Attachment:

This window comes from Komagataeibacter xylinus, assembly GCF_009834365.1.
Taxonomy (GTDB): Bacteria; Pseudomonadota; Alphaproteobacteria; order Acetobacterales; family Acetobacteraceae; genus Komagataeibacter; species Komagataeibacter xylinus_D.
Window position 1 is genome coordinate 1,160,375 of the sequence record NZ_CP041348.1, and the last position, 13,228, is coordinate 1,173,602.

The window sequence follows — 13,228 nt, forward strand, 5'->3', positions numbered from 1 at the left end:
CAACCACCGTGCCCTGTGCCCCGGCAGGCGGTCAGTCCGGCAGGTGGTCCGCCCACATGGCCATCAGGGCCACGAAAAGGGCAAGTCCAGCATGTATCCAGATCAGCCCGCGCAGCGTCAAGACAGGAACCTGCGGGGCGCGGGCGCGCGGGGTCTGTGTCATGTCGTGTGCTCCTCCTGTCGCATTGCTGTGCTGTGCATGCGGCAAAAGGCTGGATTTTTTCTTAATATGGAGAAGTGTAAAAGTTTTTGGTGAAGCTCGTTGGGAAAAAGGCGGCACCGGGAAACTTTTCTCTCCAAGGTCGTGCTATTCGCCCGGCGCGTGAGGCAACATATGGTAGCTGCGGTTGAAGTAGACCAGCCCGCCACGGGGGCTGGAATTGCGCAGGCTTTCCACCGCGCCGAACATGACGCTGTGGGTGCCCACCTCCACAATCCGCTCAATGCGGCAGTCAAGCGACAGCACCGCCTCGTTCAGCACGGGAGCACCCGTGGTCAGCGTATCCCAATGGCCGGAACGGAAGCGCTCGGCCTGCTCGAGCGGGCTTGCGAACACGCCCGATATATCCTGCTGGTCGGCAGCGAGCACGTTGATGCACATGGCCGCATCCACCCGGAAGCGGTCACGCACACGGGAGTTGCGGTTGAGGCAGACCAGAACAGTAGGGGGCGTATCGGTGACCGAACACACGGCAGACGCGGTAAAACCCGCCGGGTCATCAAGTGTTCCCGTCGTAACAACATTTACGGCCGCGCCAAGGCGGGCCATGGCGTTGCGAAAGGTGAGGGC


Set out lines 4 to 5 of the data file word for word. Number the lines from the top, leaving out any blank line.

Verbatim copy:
The window sequence follows — 13,228 nt, forward strand, 5'->3', positions numbered from 1 at the left end:
CAACCACCGTGCCCTGTGCCCCGGCAGGCGGTCAGTCCGGCAGGTGGTCCGCCCACATGGCCATCAGGGCCACGAAAAGGGCAAGTCCAGCATGTATCCAGATCAGCCCGCGCAGCGTCAAGACAGGAACCTGCGGGGCGCGGGCGCGCGGGGTCTGTGTCATGTCGTGTGCTCCTCCTGTCGCATTGCTGTGCTGTGCATGCGGCAAAAGGCTGGATTTTTTCTTAATATGGAGAAGTGTAAAAGTTTTTGGTGAAGCTCGTTGGGAAAAAGGCGGCACCGGGAAACTTTTCTCTCCAAGGTCGTGCTATTCGCCCGGCGCGTGAGGCAACATATGGTAGCTGCGGTTGAAGTAGACCAGCCCGCCACGGGGGCTGGAATTGCGCAGGCTTTCCACCGCGCCGAACATGACGCTGTGGGTGCCCACCTCCACAATCCGCTCAATGCGGCAGTCAAGCGACAGCACCGCCTCGTTCAGCACGGGAGCACCCGTGGTCAGCGTATCCCAATGGCCGGAACGGAAGCGCTCGGCCTGCTCGAGCGGGCTTGCGAACACGCCCGATATATCCTGCTGGTCGGCAGCGAGCACGTTGATGCACATGGCCGCATCCACCCGGAAGCGGTCACGCACACGGGAGTTGCGGTTGAGGCAGACCAGAACAGTAGGGGGCGTATCGGTGACCGAACACACGGCAGACGCGGTAAAACCCGCCGGGTCATCAAGTGTTCCCGTCGTAACAACATTTACGGCCGCGCCAAGGCGGGCCATGGCGTTGCGAAAGGTGAGGGC